Respiratory-triggered (RT) spin-echo echo-planar imaging (SE-EPI) based MR Elastography (MRE)
Hui Wang1, Jean Tkach2, Tom Cull3, Andrew Trout2, Charles Dumoulin2, and Jonathan R. Dillman2

1Philips, Cincinnati, OH, United States, 2Radiology, Cincinnati Children's Hospital Medical Center, Cincinnati, OH, United States, 3Philips, Wickliffe, OH, United States


In this work, we describe the development of respiratory-triggered (RT) SE-EPI MR elastography (MRE) and its validation with respect to breath-hold (BH) SE-EPI MRE in adult volunteer subjects.


MRE allows noninvasive measurement of liver stiffness which correlates with histopathologic grading of fibrosis (1-3). SE-EPI is an alternative to gradient (fast field) echo imaging for performing MRE that is faster and less susceptible to signal loss and susceptibility artifacts(4). In this work, we describe the development of a novel two-dimensional (2D) RT SE-EPI MRE pulse sequence.

Materials and Methods

The SE-EPI MRE pulse sequence diagram is shown in Fig. 1. Motion sensitivity is achieved by placing a pair of Motion Encoding Gradients (MEG, 16.7 msec and 18 mT/m) in the SE-EPI sequence along the slice select (Gz) direction. The polarity of the MEG was reversed every repetition time (TR) to generate a motion sensitive phase image. TTL trigger pulses were produced by the pulse sequence to synchronize the active driver to the imaging sequence. For the respiratory triggering (RT) technique, a respiratory sensor placed on the subject’s abdomen/chest was used to detect patient respiration. Data acquisition occurred during the quiescent portion of expiration.

Twenty subjects (18 with normal liver stiffness, 2 with known stiff livers) (6 hours fasting status) were recruited under an institutional review board-approved research protocol and scanned using the RT SE-EPI MRE sequence on a Philips Ingenia 1.5T scanner (Best, The Netherlands). Scan parameters were as follows: TR=1000 msec; TE=58 msec; flip angle=90°; acquisition matrix=64x64; 60 motion cycles per TR; motion frequency=60 Hz; slice thickness=10 mm, slice gap=1 mm; and SENSE factor=2. A standard BH SE-EPI acquisition (9 second breath hold) was also acquired for comparison. Liver MRE scans were performed using a 28-channel posterior and anterior coil array. Four axial slices through the mid liver were obtained for each sequence.

MR elastograms were generated using a multimodal direct inversion (MMDI) algorithm (Mayo Clinic, Rochester, MN), with overall liver stiffness calculated as the average of the mean stiffness measured on each slice (kPa). The size of the reliable region of interest (ROI) provided by the MMDI algorithm was recorded. Mean liver stiffness values between RT and BH SE-EPI MRE techniques were compared using a paired t-test and Bland-Altman difference analysis. Absolute agreement between techniques was determined by calculating a single-measure intra-class correlation coefficient (ICC). ROI size was compared using the paired t-test.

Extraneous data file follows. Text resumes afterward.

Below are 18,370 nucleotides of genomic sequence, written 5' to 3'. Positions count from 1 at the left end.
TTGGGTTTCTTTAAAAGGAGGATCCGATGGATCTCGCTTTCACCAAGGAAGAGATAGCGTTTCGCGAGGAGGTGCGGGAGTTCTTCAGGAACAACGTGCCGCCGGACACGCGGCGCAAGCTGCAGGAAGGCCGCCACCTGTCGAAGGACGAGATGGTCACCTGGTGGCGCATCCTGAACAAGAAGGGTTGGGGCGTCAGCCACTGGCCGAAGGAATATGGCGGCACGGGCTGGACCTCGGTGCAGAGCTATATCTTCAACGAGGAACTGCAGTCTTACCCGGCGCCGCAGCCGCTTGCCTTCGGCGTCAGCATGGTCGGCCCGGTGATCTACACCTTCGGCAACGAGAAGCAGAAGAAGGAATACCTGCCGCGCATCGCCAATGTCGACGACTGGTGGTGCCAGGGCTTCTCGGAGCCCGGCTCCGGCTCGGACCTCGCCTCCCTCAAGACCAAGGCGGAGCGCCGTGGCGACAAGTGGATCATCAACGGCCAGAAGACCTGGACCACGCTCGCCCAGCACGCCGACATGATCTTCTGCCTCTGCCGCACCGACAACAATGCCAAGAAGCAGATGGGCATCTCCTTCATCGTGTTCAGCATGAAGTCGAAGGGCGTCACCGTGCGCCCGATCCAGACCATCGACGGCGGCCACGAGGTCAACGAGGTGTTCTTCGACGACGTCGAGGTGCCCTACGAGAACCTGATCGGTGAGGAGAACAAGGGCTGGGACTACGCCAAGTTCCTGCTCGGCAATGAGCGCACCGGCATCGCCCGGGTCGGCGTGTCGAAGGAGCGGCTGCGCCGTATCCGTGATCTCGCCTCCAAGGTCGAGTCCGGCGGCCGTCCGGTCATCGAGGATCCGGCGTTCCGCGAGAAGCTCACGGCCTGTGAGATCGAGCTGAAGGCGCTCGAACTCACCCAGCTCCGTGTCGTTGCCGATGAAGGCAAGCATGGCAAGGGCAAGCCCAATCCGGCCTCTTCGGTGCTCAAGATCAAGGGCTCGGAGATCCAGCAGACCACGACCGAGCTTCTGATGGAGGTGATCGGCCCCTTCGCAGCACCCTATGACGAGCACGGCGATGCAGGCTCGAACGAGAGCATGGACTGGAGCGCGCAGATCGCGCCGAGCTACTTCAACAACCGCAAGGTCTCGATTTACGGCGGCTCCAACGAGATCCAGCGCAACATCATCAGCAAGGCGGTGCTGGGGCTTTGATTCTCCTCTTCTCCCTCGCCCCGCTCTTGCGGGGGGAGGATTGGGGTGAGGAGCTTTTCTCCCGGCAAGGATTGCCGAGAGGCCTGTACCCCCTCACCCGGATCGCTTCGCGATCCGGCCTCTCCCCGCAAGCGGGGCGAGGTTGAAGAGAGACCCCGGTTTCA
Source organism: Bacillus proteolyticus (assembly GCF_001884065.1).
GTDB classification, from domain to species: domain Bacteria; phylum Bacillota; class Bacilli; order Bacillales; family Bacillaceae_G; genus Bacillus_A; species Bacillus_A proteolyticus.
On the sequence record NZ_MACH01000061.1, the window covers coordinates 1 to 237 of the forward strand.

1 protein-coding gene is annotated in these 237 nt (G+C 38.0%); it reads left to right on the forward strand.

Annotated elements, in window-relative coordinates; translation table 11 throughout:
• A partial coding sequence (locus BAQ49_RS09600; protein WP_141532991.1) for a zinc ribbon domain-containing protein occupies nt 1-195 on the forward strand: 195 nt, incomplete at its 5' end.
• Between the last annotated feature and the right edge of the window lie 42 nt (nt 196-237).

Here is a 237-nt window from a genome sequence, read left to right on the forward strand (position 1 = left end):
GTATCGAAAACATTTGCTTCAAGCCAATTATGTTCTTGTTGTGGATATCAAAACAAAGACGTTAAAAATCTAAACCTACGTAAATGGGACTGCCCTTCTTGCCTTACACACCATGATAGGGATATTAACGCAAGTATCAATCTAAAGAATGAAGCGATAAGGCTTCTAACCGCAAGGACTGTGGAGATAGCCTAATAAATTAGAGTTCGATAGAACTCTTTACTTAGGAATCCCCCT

Mean liver stiffness was 2.14 ± 0.96 kPa by BH SE-EPI MRE and 2.14 ± 0.89 kPa by RT SE-EPI MRE (n=20; p=0.93). Fig.2 shows representative MRE data from one of the volunteer subjects. Mean bias between techniques was -0.004 kPa (95% limits of agreement: -0.39 to 0.38 kPa) by Bland-Altman analysis (Fig. 3). There was excellent agreement between stiffness values acquired with the two techniques with ICC=0.98 (Fig. 4), with no statistical outliers. There was no significant difference in the mean size of measurable regions of interest (ROI) between BH SE-EPI MRE (2843 ± 846 mm2) and RT SE-EPI MRE (2727 ± 799 mm2) (p=0.08) (Fig. 5).


We have successfully developed and validated RT SE-EPI MRE. In 20 subjects, we have demonstrated no significant differences in measured stiffness between RT SE-EPI MRE and BH SE-EPI MRE confirming the viability of the new technique, which may be of value in children and adults with limited breath hold capacity.


No acknowledgement found.


[1] Yin et.al, Radiology 2016, 278(1):114-24. [2] Xanthakos et. al, J Pediatr 2014, 164(1):186-8. [3] Serai et. al, Abdom Imaging 2015, 40(4): 789-94. [4] Trout et. al, Radiology 2016, 281(3):793-804.


Figure 1. SE-EPI MRE pulse sequence diagram. The motion encoding gradient (MEG) is applied on both sides of the refocus RF pulse along the slice select (Gz) direction. Gy is phase encoding direction. Gx is readout direction.

Figure 2. Sample BH SE-EPI MRE (left column) and RT SE-EPI MRE (right column) images in one volunteer. Top row: MR magnitude images. Middle row: phase images. Bottom row: MR elastograms.

Figure 3. Bland-Altman difference plot of BH SE-EPI MRE versus RT SE-EPI MRE derived stiffness values in 20 subjects. Center dotted line shows mean difference in stiffness values between sequences (-0.004 kPa), and the upper/lower dotted red lines demarcate 95% limits of agreement.

Figure 4. Scatter plot of liver stiffness measurements obtained from BH SE-EPI MRE versus RT SE-EPI MRE in 20 volunteer subjects. Solid blue line is the line of best fit for presented data, and the dotted red lines are the 95% confidence limits.

Figure 5. Mean ROI area of 20 volunteer subjects showing similar ROI sizes were obtained using BH SE-EPI BH MRE and RT SE-EPI MRE (p=0.08).

Proc. Intl. Soc. Mag. Reson. Med. 26 (2018)